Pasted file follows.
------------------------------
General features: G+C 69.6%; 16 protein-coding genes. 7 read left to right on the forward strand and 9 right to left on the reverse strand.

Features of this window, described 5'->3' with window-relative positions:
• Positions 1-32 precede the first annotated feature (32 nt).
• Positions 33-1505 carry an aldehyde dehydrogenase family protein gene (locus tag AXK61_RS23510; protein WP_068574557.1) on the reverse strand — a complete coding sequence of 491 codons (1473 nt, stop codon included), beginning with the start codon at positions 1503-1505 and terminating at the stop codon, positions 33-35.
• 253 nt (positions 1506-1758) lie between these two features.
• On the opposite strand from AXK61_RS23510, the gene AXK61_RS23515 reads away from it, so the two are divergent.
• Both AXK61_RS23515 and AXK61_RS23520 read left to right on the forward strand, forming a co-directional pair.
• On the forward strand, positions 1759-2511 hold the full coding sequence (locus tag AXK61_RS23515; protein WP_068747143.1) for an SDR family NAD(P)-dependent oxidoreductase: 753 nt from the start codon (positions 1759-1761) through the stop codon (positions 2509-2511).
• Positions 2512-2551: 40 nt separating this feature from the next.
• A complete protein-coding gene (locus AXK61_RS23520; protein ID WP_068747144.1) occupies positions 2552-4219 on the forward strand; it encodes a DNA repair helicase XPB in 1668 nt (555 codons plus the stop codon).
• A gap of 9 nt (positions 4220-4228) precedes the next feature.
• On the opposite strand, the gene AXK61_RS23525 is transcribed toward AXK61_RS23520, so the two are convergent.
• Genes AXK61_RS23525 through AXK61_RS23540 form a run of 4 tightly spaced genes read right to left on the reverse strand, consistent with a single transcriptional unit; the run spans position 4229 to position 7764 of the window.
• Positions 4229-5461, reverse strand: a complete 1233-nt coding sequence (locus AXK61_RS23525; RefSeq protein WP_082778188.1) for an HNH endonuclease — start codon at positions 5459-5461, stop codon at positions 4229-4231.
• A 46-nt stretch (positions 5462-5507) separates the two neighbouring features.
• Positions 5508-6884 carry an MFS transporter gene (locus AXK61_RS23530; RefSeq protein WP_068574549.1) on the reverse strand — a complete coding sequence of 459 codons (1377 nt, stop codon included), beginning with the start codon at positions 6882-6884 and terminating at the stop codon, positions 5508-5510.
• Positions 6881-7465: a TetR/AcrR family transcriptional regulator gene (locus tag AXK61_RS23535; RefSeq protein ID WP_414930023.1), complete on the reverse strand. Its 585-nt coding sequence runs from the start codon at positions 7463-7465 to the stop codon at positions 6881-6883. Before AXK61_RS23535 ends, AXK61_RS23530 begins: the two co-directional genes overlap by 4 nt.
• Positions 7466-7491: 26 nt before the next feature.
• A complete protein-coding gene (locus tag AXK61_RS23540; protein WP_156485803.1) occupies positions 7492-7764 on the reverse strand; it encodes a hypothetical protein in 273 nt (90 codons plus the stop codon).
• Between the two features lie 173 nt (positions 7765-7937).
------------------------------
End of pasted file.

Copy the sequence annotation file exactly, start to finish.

General features: G+C 69.6%; 16 protein-coding genes. 7 read left to right on the forward strand and 9 right to left on the reverse strand.

Features of this window, described 5'->3' with window-relative positions:
• Positions 1-32 precede the first annotated feature (32 nt).
• Positions 33-1505 carry an aldehyde dehydrogenase family protein gene (locus tag AXK61_RS23510; protein WP_068574557.1) on the reverse strand — a complete coding sequence of 491 codons (1473 nt, stop codon included), beginning with the start codon at positions 1503-1505 and terminating at the stop codon, positions 33-35.
• 253 nt (positions 1506-1758) lie between these two features.
• On the opposite strand from AXK61_RS23510, the gene AXK61_RS23515 reads away from it, so the two are divergent.
• Both AXK61_RS23515 and AXK61_RS23520 read left to right on the forward strand, forming a co-directional pair.
• On the forward strand, positions 1759-2511 hold the full coding sequence (locus tag AXK61_RS23515; protein WP_068747143.1) for an SDR family NAD(P)-dependent oxidoreductase: 753 nt from the start codon (positions 1759-1761) through the stop codon (positions 2509-2511).
• Positions 2512-2551: 40 nt separating this feature from the next.
• A complete protein-coding gene (locus AXK61_RS23520; protein ID WP_068747144.1) occupies positions 2552-4219 on the forward strand; it encodes a DNA repair helicase XPB in 1668 nt (555 codons plus the stop codon).
• A gap of 9 nt (positions 4220-4228) precedes the next feature.
• On the opposite strand, the gene AXK61_RS23525 is transcribed toward AXK61_RS23520, so the two are convergent.
• Genes AXK61_RS23525 through AXK61_RS23540 form a run of 4 tightly spaced genes read right to left on the reverse strand, consistent with a single transcriptional unit; the run spans position 4229 to position 7764 of the window.
• Positions 4229-5461, reverse strand: a complete 1233-nt coding sequence (locus AXK61_RS23525; RefSeq protein WP_082778188.1) for an HNH endonuclease — start codon at positions 5459-5461, stop codon at positions 4229-4231.
• A 46-nt stretch (positions 5462-5507) separates the two neighbouring features.
• Positions 5508-6884 carry an MFS transporter gene (locus AXK61_RS23530; RefSeq protein WP_068574549.1) on the reverse strand — a complete coding sequence of 459 codons (1377 nt, stop codon included), beginning with the start codon at positions 6882-6884 and terminating at the stop codon, positions 5508-5510.
• Positions 6881-7465: a TetR/AcrR family transcriptional regulator gene (locus tag AXK61_RS23535; RefSeq protein ID WP_414930023.1), complete on the reverse strand. Its 585-nt coding sequence runs from the start codon at positions 7463-7465 to the stop codon at positions 6881-6883. Before AXK61_RS23535 ends, AXK61_RS23530 begins: the two co-directional genes overlap by 4 nt.
• Positions 7466-7491: 26 nt before the next feature.
• A complete protein-coding gene (locus tag AXK61_RS23540; protein WP_156485803.1) occupies positions 7492-7764 on the reverse strand; it encodes a hypothetical protein in 273 nt (90 codons plus the stop codon).
• Between the two features lie 173 nt (positions 7765-7937).